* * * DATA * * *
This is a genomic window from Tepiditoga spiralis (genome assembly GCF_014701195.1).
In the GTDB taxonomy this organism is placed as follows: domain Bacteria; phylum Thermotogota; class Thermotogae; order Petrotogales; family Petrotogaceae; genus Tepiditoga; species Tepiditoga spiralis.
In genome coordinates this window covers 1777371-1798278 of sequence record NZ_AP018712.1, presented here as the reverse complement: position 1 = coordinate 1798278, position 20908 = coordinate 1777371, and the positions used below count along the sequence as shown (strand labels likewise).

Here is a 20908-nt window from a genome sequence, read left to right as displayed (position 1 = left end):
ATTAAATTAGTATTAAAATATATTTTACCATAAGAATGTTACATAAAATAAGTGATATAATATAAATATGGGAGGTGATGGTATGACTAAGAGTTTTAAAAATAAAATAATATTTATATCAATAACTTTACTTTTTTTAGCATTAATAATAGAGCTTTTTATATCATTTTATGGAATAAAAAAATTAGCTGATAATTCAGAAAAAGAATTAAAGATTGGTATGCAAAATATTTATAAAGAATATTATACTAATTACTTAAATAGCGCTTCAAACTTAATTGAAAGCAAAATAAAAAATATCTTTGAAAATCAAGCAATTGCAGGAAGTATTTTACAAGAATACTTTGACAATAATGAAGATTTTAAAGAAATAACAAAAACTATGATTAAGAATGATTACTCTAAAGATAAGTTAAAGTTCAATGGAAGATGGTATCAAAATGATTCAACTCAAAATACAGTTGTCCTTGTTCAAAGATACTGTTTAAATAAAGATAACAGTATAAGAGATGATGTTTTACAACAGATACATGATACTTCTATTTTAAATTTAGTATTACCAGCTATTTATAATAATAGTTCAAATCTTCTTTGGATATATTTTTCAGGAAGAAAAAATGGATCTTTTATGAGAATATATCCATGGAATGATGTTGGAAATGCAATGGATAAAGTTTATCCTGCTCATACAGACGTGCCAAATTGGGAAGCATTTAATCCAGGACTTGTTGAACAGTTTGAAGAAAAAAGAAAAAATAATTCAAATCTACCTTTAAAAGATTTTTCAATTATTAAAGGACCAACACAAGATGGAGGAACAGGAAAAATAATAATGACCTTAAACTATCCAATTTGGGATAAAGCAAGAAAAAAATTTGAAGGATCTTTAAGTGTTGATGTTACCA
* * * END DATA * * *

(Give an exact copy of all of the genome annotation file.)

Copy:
This is a genomic window from Tepiditoga spiralis (genome assembly GCF_014701195.1).
In the GTDB taxonomy this organism is placed as follows: domain Bacteria; phylum Thermotogota; class Thermotogae; order Petrotogales; family Petrotogaceae; genus Tepiditoga; species Tepiditoga spiralis.
In genome coordinates this window covers 1777371-1798278 of sequence record NZ_AP018712.1, presented here as the reverse complement: position 1 = coordinate 1798278, position 20908 = coordinate 1777371, and the positions used below count along the sequence as shown (strand labels likewise).

Here is a 20908-nt window from a genome sequence, read left to right as displayed (position 1 = left end):
ATTAAATTAGTATTAAAATATATTTTACCATAAGAATGTTACATAAAATAAGTGATATAATATAAATATGGGAGGTGATGGTATGACTAAGAGTTTTAAAAATAAAATAATATTTATATCAATAACTTTACTTTTTTTAGCATTAATAATAGAGCTTTTTATATCATTTTATGGAATAAAAAAATTAGCTGATAATTCAGAAAAAGAATTAAAGATTGGTATGCAAAATATTTATAAAGAATATTATACTAATTACTTAAATAGCGCTTCAAACTTAATTGAAAGCAAAATAAAAAATATCTTTGAAAATCAAGCAATTGCAGGAAGTATTTTACAAGAATACTTTGACAATAATGAAGATTTTAAAGAAATAACAAAAACTATGATTAAGAATGATTACTCTAAAGATAAGTTAAAGTTCAATGGAAGATGGTATCAAAATGATTCAACTCAAAATACAGTTGTCCTTGTTCAAAGATACTGTTTAAATAAAGATAACAGTATAAGAGATGATGTTTTACAACAGATACATGATACTTCTATTTTAAATTTAGTATTACCAGCTATTTATAATAATAGTTCAAATCTTCTTTGGATATATTTTTCAGGAAGAAAAAATGGATCTTTTATGAGAATATATCCATGGAATGATGTTGGAAATGCAATGGATAAAGTTTATCCTGCTCATACAGACGTGCCAAATTGGGAAGCATTTAATCCAGGACTTGTTGAACAGTTTGAAGAAAAAAGAAAAAATAATTCAAATCTACCTTTAAAAGATTTTTCAATTATTAAAGGACCAACACAAGATGGAGGAACAGGAAAAATAATAATGACCTTAAACTATCCAATTTGGGATAAAGCAAGAAAAAAATTTGAAGGATCTTTAAGTGTTGATGTTACCA